My finger hurts from pushing back the left needle tip

This topic has come up and I just came across help for pushers.

HTH the pushers in our midst so they can know the joy of using really sharp needles. As a sock knitter I had to learn to not push on the point of my sock skewers. Even the less sharp skinny needles can hurt and draw blood. I didn’t even realize I was doing this.

Has anyone actually found that technique to be efficient in the long run? I tried, but it was just slowing me down seriously. My left index finger is a big cracked calloused mess, but it doesn’t crack open anymore. I sometimes wear those rubber fingers, which helps immensely, but changing the way I knit just hasn’t been a solution for me.

I had a problem when I got my first KP Options. Up until then I’d been using bamboo straights so I didn’t even know I was doing that. I apparently don’t do it anymore because I have no problems and my fingertips are fine.

Once in a while I find I push the needle against my right finger but not often. Mostly I pull the stitch off with the right needle. I don’t know how I’d do it if I knit English style.

i notice i do it with both fingers, depending on where the stitches and needles are, and where i need them to end up. i also notice i do it less if i knit loosely, so maybe that’s part of the issue for some of us? i’ve been training myself to instead push the stitches around, instead of pushing the needle tips, and that seems to help. (and, overall, this happens far less with my metal needles, with their smoother surfaces and reduced drag.)

Honestly I have trouble understanding why people get into the habit of pushing the left needle tip with the right forefinger. To me it’s a bad habit. Even a size 8 needle can hurt when pushed like that. I don’t know if he paid any attention but I told my son to make sure he didn’t get into the habit of pushing like that. Maybe all those miles of hand sewn hems when I was younger had influence. If you’re using a very sharp hand sewing needle you have to learn how to avoid poking yourself all the time. Blood stains can ruin a carefully crafted garment quickly. With any tool learning to use it (dare I say correctly?) safely is a must. We learn to handle knives so that we don’t get cut every single time we pick them up. At the end of the day it all goes to how much the individual sees it as a problem and whether they’re really motivated to change a habit.

I’m a loose knitter (:teehee: ) so maybe that makes it easier. Interesting.

I just found this thread, because I am a pusher, and I don’t even know how that happened! I have tried to stop pushing, but I just don’t know how to get the stitches on the right needle without pushing them with the right finger. I don’t think I knit that tightly, but I find that the needles just don’t slide off naturally.

Does someone know of a good video which shows good knitting style? Something I can try to copy?

Maybe try wrapping your finger in a small amount of gauze can help? I do it whenever I’m going to be knitting for a long period of time and it helps amazingly well :slight_smile:

Admittedly I never let this get to be a strong habit but here’s how I broke it. I started knitting with sz. 0 or smaller needles when I was working on socks. Even if you’re not a pusher you can hurt yourself really easily with those points, they’ll slice you. I had to put a band aid on my right forefinger and also the middle finger because I’d cut it with the tip of the skewer I was using for a needle just like you can with the tip of a knife. I hated it. It wasn’t long until I’d gotten used to not pushing on the needle. I learned to respect my tools. Just as I can cut myself once in a while if I’m a bit careless with a knife I will still catch myself pushing the needle point. I think about the skinny needles I like to use and quit doing it.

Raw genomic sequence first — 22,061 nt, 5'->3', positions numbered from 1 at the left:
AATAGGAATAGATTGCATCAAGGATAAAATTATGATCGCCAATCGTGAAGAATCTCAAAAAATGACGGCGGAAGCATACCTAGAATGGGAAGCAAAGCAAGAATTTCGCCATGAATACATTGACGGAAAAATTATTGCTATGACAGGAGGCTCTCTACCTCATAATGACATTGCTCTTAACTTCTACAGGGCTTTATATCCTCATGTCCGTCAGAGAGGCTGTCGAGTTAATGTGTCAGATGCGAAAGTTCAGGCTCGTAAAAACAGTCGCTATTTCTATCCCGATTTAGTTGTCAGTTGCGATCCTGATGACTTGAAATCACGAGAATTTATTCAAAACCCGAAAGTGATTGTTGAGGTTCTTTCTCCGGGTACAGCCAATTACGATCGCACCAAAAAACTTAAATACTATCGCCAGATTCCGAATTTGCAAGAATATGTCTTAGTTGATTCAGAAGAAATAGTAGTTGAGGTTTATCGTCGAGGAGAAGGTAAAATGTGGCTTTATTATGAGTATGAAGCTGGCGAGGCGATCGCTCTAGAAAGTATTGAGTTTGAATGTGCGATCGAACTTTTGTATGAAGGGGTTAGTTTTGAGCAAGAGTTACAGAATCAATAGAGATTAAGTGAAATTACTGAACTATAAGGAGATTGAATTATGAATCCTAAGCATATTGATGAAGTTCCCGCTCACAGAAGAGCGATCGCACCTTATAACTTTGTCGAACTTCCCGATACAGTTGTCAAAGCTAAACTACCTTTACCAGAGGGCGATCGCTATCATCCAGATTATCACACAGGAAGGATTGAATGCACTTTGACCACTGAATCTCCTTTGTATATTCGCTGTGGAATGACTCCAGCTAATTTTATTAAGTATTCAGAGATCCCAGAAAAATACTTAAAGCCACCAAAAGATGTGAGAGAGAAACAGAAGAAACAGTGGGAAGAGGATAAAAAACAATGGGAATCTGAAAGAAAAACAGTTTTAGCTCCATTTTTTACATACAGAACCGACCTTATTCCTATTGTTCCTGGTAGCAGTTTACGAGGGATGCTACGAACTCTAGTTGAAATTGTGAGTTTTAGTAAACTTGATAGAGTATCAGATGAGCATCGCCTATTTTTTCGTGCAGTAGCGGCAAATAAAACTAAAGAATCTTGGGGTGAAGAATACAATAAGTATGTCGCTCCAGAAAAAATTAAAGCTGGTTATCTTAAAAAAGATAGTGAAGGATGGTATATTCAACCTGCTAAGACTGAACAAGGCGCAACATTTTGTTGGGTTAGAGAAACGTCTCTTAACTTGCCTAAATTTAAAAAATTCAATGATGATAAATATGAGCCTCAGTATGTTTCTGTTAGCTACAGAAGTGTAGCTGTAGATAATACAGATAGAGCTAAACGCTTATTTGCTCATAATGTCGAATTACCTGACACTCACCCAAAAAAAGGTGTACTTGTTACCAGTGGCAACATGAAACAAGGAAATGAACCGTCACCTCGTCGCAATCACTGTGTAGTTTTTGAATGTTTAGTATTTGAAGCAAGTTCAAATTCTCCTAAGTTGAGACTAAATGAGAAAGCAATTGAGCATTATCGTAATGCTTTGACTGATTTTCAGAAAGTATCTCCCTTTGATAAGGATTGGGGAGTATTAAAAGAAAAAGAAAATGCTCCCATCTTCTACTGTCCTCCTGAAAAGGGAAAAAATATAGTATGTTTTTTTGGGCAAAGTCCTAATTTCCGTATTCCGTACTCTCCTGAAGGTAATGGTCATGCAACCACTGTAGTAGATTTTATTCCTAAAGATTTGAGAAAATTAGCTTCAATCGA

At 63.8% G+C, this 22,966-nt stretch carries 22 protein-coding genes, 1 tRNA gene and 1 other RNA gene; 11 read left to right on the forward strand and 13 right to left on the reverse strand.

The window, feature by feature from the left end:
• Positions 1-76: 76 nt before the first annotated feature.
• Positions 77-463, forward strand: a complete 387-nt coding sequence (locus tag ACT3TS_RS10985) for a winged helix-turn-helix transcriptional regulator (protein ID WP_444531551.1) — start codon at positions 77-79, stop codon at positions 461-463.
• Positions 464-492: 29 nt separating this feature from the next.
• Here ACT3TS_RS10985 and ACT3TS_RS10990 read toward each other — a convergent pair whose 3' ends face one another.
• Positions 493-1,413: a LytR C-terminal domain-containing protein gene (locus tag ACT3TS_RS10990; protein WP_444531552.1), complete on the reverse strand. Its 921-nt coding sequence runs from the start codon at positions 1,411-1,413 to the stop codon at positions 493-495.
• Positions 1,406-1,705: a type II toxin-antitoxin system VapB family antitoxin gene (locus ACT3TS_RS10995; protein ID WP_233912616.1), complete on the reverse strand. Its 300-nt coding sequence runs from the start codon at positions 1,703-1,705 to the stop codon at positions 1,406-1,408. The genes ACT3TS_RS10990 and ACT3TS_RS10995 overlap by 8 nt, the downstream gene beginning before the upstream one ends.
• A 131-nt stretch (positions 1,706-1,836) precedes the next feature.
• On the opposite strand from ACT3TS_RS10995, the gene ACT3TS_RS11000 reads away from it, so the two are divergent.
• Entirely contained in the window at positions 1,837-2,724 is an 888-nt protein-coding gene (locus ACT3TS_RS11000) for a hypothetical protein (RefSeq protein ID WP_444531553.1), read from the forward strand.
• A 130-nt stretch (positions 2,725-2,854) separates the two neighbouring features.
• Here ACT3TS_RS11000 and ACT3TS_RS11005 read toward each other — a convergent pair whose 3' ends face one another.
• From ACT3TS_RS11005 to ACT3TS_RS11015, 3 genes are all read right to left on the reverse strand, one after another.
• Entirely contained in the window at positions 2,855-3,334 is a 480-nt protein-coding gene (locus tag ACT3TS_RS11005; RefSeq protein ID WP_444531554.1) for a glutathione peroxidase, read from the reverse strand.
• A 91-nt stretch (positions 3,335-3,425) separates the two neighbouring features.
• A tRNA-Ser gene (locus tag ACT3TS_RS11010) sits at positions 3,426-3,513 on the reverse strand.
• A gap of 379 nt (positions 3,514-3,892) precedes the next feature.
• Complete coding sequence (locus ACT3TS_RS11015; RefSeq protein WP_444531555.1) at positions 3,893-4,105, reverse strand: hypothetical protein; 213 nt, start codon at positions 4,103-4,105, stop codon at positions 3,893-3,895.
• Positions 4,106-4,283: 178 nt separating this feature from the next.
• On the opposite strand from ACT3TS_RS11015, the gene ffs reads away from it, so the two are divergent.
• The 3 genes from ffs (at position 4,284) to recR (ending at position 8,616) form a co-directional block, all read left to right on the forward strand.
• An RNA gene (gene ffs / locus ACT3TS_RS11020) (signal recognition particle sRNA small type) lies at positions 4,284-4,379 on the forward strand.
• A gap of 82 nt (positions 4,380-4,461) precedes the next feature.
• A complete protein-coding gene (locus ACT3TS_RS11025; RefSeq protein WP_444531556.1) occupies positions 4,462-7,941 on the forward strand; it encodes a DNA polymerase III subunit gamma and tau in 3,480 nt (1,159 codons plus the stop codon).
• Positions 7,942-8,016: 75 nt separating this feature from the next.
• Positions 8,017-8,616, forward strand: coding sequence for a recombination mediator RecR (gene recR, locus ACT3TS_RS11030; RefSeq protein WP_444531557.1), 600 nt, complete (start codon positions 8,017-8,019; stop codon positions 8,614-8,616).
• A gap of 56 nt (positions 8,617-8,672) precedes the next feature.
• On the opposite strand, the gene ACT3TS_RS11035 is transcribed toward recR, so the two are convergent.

If it’s really a habit you want to change then you’ll find what works for you. I had one person ask me about it and they finally admitted they didn’t want to bother.

Move the left hand stitches as close to the tip as you can without falling off. Pull the knitted stitch off the right needle. Stop every few stitches to push more stitches forward on left needle and continue. Liat Gat from Knit Freedom says this method will speed up your knitting. Its mostly slowing down to consciously do this for a while until it replaces the bad habit.

I knit with bamboo so I push on the tip when I need to scrunch up the stitches too, but I don’t do it when knitting with my smaller needles which are metal, I have some HiyaHiyas which are very sharp.

I just figure it out as I go, haven’t made myself bleed.

To scrunch up and not poke my finger, I grab the other lefthand needle tip so I am not wounding myself. It may not be the best thing, but it works.

The other thing I thought I’d do is to wear a thimble on the second finger and then use that for scrunching. I find knitting with a thimble annoying.

However, there are good reasons for touching: it is efficient: the main reason why I touch or allow the bamboo needles to touch parts of my hands or fingers is I don’t have to look at them or may hands to knit or purl. So I can knit watching TV, listening to videos on YouTube or talk on the phone, etc.

So trade of is this: I knit at a good rhythm with the bamboo. Metal is slicker and should be faster, so instead of being relaxing for me, I am focusing on not poking myself, so that can slow me down. When I knit at a constant pace, all the stitches are uniform, but avoiding the needle, does not let me knit any faster than with the bamboo. The bamboo gets slicker from use. For me sticking with bamboo is optimal.